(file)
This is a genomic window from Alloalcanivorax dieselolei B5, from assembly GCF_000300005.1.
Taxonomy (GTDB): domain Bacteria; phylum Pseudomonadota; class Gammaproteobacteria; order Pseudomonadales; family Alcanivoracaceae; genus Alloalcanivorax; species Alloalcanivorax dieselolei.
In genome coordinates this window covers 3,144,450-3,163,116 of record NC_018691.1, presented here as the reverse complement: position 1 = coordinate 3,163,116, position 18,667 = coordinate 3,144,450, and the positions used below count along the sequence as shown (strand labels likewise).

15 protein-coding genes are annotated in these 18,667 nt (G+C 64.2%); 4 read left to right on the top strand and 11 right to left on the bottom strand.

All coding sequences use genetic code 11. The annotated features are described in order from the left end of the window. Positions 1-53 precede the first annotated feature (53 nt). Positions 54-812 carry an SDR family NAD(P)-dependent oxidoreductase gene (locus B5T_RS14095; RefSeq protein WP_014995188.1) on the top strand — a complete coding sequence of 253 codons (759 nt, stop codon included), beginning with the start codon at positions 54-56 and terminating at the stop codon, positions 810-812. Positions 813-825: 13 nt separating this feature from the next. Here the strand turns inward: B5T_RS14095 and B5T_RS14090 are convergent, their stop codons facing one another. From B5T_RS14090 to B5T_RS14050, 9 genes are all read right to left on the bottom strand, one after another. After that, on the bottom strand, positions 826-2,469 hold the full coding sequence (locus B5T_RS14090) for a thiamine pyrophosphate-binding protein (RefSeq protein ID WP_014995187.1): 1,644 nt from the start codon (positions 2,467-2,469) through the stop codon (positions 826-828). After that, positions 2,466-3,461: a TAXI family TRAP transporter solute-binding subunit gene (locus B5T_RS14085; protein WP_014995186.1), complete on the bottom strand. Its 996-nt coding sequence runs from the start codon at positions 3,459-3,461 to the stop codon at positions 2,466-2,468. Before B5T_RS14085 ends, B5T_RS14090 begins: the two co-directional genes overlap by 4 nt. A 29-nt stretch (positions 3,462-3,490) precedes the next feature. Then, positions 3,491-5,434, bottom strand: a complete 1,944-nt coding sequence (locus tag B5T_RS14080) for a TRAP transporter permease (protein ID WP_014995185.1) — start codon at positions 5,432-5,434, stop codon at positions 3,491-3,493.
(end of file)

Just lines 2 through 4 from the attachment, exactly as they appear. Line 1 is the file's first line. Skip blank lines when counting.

Taxonomy (GTDB): domain Bacteria; phylum Pseudomonadota; class Gammaproteobacteria; order Pseudomonadales; family Alcanivoracaceae; genus Alloalcanivorax; species Alloalcanivorax dieselolei.
In genome coordinates this window covers 3,144,450-3,163,116 of record NC_018691.1, presented here as the reverse complement: position 1 = coordinate 3,163,116, position 18,667 = coordinate 3,144,450, and the positions used below count along the sequence as shown (strand labels likewise).

15 protein-coding genes are annotated in these 18,667 nt (G+C 64.2%); 4 read left to right on the top strand and 11 right to left on the bottom strand.